Design Guidelines; The Good, The Bad & Then “Say What?”

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Design Guidelines; The Good, The Bad & Then “Say What?”

Home Forums Where I Stand Design Guidelines; The Good, The Bad & Then “Say What?”

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    Rana Goodman

    Design Guidelines; The Good, The Bad & Then “Say What?”

     On August 11, 2022 from 1:00pm to 3:00pm there will be a community forum in the Delaware Room to discuss the proposed changes to the SCA Guidelines, owner comments are welcome..

    I spent several hours reading the document, available on the SCA website and although some changes left a nice smile on my face, others made me vow to attend that meeting so I could find out the reasons for, what, in my opinion is taking HOA control too far.

    Example of the “GOOD,” Non-fruit bearing Olive trees are to be allowed! I have been trying to convince board after board of directors to do that for some time by questioning why Del Webb planted hundreds of them along Anthem Parkway and along the Sun City Anthem loop, yet included them in the CC&Rs as a “no-no.”

    However, on the “BAD” example, you must get ARC approval to change any plants in your front landscaping! I’m sorry, but since the documents also state that your reply from an ARC request is “within 30 days,” and since ARC no longer has “in person meetings for owners, should I have dead or sick looking plants in my front yard I expect my landscaper to replace them on his weekly visits, not leave dead and dying shrubs for 30 days.

    Next on the list of “BAD” for me is the new rule of having to get security cameras approved by ARC before installation. Does this mean I needed to have my Ring setup approved before it was installed? Would you like to wait 30 days for a reply when there has been a rise in break-ins lately?

    I would not expect anyone to need permission for any security feature especially considering we are a senior community. We have many widows and widowers living alone who need all the protection they can get.

    Also on my BAD example list is the fact that Oleander plants are now to be allowed. ARC apparently pushed aside the allergy issue but can they possibly be unaware that Oleander is high up on the toxic to all animals and children list. Many people don’t like the rabbits coming onto their property because they eat flowers….. I happen to enjoy watching them in my yard and will gladly replace the flowers, but I also don’t want to see any animal die because they ate a few blossoms.

    Another item I found interesting was in the section referring to courtyards and gates. Decorative spikes are not permitted. Taking into consideration the amount of coyote in our area, the spikes are somewhat preventive as are (but not mentioned in the document) roller bars that can be attached to the block walls. With those roller bars a coyote or bob cat cannot grip to the wall to climb over. One of the items I will lobby for at the up-coming legislative session.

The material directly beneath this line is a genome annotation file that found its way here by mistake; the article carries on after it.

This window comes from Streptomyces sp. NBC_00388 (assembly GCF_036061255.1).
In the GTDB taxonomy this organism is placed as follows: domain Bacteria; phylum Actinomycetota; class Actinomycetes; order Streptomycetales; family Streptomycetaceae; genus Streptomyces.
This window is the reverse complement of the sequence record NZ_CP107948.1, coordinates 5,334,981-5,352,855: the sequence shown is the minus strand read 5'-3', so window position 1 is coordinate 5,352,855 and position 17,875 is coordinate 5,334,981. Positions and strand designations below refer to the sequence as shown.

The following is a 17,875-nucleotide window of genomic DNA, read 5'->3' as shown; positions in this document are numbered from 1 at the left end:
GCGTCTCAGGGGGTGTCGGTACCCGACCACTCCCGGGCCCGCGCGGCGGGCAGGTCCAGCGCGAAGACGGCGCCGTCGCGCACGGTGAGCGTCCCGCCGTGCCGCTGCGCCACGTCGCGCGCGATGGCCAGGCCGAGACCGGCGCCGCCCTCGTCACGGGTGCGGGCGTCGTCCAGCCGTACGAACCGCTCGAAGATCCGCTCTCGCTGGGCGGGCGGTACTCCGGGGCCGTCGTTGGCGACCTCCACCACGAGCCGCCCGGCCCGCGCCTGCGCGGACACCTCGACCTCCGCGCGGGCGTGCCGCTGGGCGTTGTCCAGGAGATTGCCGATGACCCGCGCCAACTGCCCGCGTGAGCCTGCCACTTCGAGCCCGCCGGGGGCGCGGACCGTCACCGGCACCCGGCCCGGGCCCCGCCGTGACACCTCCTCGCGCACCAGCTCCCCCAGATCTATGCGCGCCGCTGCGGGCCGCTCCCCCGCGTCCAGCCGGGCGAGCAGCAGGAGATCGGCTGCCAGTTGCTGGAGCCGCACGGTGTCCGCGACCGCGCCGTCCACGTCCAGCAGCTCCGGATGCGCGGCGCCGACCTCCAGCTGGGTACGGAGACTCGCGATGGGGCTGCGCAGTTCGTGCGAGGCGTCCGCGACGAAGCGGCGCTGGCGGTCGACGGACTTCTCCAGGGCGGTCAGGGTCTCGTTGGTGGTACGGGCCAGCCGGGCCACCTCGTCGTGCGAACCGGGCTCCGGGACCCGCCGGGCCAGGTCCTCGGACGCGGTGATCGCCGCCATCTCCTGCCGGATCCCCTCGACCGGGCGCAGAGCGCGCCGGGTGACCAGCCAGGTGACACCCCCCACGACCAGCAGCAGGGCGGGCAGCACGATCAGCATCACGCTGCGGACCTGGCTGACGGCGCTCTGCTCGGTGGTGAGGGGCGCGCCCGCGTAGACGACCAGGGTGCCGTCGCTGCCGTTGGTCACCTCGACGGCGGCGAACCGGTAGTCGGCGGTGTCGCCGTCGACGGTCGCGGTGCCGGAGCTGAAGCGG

To see the entire document copy or paste this link to your browser:

    Rana Goodman

    The following message was sent to me with the request that the author’s name not be used…

    I am beginning to feel that the rules at SCA are stifling!   This is no longer the wonderful community we bought into originally!  Too many rules to CONTROL the residents.  Turning into a police state by management!


    Stephen Anderson

    While oleanders are toxic so are a number of other plants such as Sago palms. It is reported that there are hundreds of oleanders growing in the backyards of SCA already. Animals don’t eat the leaves as they are very bitter.  Thus where you see oleander growing you do not find dead animals.  If you have a concern for you grandchildren or pets then you can make your own choice to not plant it.  This is the thinking behind this change. It is trying to ban as few plants as possible  as what cannot be seen from the street often escapes compliance enforcement.


    For clarity, if an existing plant dies is ARC approval required to replace it? Same spot, same plant?

    Also, what about “volunteer” plants?

    I might encourage some simple parameters if the HOA is going to regulate security cameras. I understand not wanting big, ugly, commercial grade cameras bolted on the front of homes (see pic) but the new, user installable wireless cameras are small, unobtrusive, and easily hidden. Maybe HOA can simply set a size limit prior to requiring ARC application and approval. One of the goals of good surveillance cameras for the home is to keep it discreet, many hide them to keep thugs from seeing and avoiding them and also for aesthetic reasons. I even recommend painting the camera housings to match the surface it is attached to.

    Yes, we do want to avoid our beautiful homes in SCA from having cameras in plain view looking like this but in my opinion small, discreet cameras and certainly doorbell cameras should be allowed without over regulation.

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